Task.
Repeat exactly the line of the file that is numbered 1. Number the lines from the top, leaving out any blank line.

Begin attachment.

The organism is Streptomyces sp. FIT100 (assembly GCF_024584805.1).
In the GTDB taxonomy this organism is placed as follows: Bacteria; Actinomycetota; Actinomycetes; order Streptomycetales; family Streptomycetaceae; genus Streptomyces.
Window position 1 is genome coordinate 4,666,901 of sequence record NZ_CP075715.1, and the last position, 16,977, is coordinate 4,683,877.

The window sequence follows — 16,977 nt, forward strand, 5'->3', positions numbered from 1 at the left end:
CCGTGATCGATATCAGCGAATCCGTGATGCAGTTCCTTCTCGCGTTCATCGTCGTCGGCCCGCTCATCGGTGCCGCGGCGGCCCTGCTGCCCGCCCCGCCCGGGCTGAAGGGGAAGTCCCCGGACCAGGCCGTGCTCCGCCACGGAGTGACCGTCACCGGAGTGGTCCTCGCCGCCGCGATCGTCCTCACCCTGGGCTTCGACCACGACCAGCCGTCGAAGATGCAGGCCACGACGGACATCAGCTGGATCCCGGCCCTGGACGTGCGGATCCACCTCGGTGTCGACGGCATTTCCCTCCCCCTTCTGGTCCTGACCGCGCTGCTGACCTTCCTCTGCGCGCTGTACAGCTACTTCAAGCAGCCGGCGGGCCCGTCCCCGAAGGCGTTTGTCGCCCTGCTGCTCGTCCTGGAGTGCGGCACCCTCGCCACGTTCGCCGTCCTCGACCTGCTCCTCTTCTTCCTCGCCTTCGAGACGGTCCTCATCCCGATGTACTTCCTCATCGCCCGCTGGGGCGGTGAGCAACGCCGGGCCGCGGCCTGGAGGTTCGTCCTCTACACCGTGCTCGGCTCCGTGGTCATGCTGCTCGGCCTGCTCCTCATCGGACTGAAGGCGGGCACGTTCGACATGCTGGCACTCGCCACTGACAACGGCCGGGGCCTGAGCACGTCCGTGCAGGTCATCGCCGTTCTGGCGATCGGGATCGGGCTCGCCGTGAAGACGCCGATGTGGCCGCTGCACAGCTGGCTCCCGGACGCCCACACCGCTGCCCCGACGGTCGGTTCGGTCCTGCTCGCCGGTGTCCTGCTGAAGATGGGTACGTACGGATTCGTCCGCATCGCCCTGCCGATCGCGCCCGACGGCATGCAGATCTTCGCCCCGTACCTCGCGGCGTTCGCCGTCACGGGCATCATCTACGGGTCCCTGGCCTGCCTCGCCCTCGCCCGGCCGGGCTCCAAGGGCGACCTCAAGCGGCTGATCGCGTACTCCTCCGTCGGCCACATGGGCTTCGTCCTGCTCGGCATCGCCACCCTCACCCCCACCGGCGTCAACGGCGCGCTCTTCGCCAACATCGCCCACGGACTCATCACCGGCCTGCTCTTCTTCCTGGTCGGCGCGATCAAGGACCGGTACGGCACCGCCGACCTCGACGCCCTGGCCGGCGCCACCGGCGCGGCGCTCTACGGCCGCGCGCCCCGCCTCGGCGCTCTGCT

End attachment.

The organism is Streptomyces sp. FIT100 (assembly GCF_024584805.1).